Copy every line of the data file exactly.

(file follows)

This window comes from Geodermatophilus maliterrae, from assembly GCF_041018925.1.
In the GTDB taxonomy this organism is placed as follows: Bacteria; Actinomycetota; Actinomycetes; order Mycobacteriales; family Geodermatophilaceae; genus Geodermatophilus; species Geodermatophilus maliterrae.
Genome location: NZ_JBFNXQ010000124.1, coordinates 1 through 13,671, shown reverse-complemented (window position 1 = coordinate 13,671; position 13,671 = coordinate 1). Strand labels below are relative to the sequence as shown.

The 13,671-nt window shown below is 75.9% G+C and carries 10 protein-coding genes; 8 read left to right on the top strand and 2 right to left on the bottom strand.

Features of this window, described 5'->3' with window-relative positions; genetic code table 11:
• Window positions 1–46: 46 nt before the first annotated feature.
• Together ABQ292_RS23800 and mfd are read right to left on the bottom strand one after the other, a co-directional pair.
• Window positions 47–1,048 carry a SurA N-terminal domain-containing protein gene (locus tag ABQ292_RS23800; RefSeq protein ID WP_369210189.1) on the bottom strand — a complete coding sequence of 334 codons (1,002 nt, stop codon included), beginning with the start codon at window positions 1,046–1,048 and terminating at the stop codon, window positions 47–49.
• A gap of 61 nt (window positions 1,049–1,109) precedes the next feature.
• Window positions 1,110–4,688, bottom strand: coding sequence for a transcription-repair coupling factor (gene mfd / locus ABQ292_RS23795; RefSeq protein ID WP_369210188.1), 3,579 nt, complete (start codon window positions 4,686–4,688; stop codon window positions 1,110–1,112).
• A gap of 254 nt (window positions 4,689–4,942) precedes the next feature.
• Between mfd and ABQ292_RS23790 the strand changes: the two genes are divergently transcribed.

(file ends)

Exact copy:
This window comes from Geodermatophilus maliterrae, from assembly GCF_041018925.1.
In the GTDB taxonomy this organism is placed as follows: Bacteria; Actinomycetota; Actinomycetes; order Mycobacteriales; family Geodermatophilaceae; genus Geodermatophilus; species Geodermatophilus maliterrae.
Genome location: NZ_JBFNXQ010000124.1, coordinates 1 through 13,671, shown reverse-complemented (window position 1 = coordinate 13,671; position 13,671 = coordinate 1). Strand labels below are relative to the sequence as shown.

The 13,671-nt window shown below is 75.9% G+C and carries 10 protein-coding genes; 8 read left to right on the top strand and 2 right to left on the bottom strand.

Features of this window, described 5'->3' with window-relative positions; genetic code table 11:
• Window positions 1–46: 46 nt before the first annotated feature.
• Together ABQ292_RS23800 and mfd are read right to left on the bottom strand one after the other, a co-directional pair.
• Window positions 47–1,048 carry a SurA N-terminal domain-containing protein gene (locus tag ABQ292_RS23800; RefSeq protein ID WP_369210189.1) on the bottom strand — a complete coding sequence of 334 codons (1,002 nt, stop codon included), beginning with the start codon at window positions 1,046–1,048 and terminating at the stop codon, window positions 47–49.
• A gap of 61 nt (window positions 1,049–1,109) precedes the next feature.
• Window positions 1,110–4,688, bottom strand: coding sequence for a transcription-repair coupling factor (gene mfd / locus ABQ292_RS23795; RefSeq protein ID WP_369210188.1), 3,579 nt, complete (start codon window positions 4,686–4,688; stop codon window positions 1,110–1,112).
• A gap of 254 nt (window positions 4,689–4,942) precedes the next feature.
• Between mfd and ABQ292_RS23790 the strand changes: the two genes are divergently transcribed.